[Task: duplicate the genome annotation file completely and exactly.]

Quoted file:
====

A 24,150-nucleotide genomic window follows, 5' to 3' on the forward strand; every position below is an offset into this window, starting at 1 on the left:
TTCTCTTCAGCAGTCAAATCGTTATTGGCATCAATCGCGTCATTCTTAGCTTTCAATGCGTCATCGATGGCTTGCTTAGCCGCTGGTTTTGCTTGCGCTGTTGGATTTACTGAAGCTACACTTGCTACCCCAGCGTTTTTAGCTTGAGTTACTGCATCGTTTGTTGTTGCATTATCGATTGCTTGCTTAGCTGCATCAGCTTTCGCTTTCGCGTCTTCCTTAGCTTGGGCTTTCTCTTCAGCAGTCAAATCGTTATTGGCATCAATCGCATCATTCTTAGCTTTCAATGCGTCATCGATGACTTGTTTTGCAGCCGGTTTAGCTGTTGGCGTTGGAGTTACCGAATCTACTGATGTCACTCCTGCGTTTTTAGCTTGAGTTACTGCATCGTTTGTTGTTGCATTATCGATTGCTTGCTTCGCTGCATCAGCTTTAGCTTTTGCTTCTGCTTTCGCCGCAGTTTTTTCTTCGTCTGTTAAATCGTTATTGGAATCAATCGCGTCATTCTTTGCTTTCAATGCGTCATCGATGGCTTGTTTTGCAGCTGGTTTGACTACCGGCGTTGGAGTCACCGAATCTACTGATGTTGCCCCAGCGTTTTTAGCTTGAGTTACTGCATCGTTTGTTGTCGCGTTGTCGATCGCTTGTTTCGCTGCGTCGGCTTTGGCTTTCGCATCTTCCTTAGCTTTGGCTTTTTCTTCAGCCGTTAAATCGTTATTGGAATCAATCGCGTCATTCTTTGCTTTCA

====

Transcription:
A 24,150-nucleotide genomic window follows, 5' to 3' on the forward strand; every position below is an offset into this window, starting at 1 on the left:
TTCTCTTCAGCAGTCAAATCGTTATTGGCATCAATCGCGTCATTCTTAGCTTTCAATGCGTCATCGATGGCTTGCTTAGCCGCTGGTTTTGCTTGCGCTGTTGGATTTACTGAAGCTACACTTGCTACCCCAGCGTTTTTAGCTTGAGTTACTGCATCGTTTGTTGTTGCATTATCGATTGCTTGCTTAGCTGCATCAGCTTTCGCTTTCGCGTCTTCCTTAGCTTGGGCTTTCTCTTCAGCAGTCAAATCGTTATTGGCATCAATCGCATCATTCTTAGCTTTCAATGCGTCATCGATGACTTGTTTTGCAGCCGGTTTAGCTGTTGGCGTTGGAGTTACCGAATCTACTGATGTCACTCCTGCGTTTTTAGCTTGAGTTACTGCATCGTTTGTTGTTGCATTATCGATTGCTTGCTTCGCTGCATCAGCTTTAGCTTTTGCTTCTGCTTTCGCCGCAGTTTTTTCTTCGTCTGTTAAATCGTTATTGGAATCAATCGCGTCATTCTTTGCTTTCAATGCGTCATCGATGGCTTGTTTTGCAGCTGGTTTGACTACCGGCGTTGGAGTCACCGAATCTACTGATGTTGCCCCAGCGTTTTTAGCTTGAGTTACTGCATCGTTTGTTGTCGCGTTGTCGATCGCTTGTTTCGCTGCGTCGGCTTTGGCTTTCGCATCTTCCTTAGCTTTGGCTTTTTCTTCAGCCGTTAAATCGTTATTGGAATCAATCGCGTCATTCTTTGCTTTCA